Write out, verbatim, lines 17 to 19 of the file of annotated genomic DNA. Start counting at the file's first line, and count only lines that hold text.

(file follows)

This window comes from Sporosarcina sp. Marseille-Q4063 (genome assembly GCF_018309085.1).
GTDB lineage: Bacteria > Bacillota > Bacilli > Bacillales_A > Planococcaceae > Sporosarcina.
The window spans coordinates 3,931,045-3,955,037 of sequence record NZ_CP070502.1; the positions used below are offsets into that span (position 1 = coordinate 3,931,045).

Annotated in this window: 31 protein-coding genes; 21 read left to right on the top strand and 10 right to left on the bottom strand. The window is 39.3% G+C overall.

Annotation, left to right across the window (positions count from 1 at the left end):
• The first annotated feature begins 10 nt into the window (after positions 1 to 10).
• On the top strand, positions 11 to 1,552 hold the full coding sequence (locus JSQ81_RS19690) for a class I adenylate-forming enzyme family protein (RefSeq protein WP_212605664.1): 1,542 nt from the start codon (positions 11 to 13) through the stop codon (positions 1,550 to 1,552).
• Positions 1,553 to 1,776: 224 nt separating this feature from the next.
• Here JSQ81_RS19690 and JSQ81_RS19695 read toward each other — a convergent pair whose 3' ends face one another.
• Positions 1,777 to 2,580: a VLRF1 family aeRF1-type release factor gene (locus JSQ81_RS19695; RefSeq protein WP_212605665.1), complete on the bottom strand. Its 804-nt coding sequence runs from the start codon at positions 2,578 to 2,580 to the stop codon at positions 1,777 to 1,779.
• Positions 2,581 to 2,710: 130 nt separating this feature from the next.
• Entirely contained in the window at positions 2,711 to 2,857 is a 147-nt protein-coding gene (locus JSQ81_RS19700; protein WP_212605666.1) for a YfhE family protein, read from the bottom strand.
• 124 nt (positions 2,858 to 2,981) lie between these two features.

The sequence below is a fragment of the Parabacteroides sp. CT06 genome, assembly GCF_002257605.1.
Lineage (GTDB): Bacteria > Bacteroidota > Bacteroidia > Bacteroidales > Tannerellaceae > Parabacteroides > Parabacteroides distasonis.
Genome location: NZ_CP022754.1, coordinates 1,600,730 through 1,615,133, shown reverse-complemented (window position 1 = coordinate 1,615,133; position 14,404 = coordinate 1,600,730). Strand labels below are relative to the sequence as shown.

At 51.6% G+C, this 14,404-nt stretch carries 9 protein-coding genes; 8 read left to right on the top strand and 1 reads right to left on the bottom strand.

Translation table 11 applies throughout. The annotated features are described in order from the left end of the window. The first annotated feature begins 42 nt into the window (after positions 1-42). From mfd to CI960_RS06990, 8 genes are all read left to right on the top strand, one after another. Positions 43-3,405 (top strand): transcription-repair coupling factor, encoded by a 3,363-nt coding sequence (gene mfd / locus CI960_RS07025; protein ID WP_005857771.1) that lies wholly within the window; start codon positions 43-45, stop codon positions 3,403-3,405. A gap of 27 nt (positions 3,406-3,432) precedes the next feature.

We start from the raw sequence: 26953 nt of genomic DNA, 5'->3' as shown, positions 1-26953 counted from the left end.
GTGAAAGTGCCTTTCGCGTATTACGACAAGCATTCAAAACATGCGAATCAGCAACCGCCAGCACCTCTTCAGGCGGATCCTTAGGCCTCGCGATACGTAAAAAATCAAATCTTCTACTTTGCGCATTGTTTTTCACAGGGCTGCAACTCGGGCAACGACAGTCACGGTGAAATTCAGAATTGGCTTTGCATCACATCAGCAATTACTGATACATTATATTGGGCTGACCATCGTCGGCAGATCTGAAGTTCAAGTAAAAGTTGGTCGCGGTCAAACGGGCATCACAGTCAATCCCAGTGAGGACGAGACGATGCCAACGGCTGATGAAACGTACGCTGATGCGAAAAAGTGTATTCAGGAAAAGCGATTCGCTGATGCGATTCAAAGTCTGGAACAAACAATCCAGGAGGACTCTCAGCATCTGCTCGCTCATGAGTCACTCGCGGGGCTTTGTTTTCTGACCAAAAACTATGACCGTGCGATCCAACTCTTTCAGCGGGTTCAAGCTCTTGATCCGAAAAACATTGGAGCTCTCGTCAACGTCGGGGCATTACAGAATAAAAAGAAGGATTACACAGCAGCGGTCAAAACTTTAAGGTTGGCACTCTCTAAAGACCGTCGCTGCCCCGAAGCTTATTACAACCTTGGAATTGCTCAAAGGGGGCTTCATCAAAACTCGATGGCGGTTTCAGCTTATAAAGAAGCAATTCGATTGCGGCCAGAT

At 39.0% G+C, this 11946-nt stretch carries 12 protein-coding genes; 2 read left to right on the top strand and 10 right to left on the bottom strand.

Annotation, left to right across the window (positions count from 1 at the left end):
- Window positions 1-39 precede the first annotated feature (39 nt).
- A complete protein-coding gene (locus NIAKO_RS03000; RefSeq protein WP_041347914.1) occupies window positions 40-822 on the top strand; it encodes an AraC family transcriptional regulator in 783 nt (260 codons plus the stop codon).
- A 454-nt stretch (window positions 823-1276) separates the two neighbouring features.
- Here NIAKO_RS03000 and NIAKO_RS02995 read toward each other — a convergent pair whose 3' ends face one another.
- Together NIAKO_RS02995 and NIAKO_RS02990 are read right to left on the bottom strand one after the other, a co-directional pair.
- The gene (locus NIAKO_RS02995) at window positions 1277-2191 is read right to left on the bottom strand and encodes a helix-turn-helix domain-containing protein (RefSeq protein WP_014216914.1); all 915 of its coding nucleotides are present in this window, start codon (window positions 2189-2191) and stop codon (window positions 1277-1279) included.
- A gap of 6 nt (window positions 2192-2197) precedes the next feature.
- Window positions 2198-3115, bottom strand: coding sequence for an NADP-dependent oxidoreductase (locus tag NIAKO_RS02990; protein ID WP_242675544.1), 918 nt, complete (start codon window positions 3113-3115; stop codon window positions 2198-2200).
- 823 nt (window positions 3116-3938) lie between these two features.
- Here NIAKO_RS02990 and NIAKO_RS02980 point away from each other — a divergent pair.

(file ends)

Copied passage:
At 51.6% G+C, this 14,404-nt stretch carries 9 protein-coding genes; 8 read left to right on the top strand and 1 reads right to left on the bottom strand.

Translation table 11 applies throughout. The annotated features are described in order from the left end of the window. The first annotated feature begins 42 nt into the window (after positions 1-42). From mfd to CI960_RS06990, 8 genes are all read left to right on the top strand, one after another. Positions 43-3,405 (top strand): transcription-repair coupling factor, encoded by a 3,363-nt coding sequence (gene mfd / locus CI960_RS07025; protein ID WP_005857771.1) that lies wholly within the window; start codon positions 43-45, stop codon positions 3,403-3,405. A gap of 27 nt (positions 3,406-3,432) precedes the next feature.

We start from the raw sequence: 26953 nt of genomic DNA, 5'->3' as shown, positions 1-26953 counted from the left end.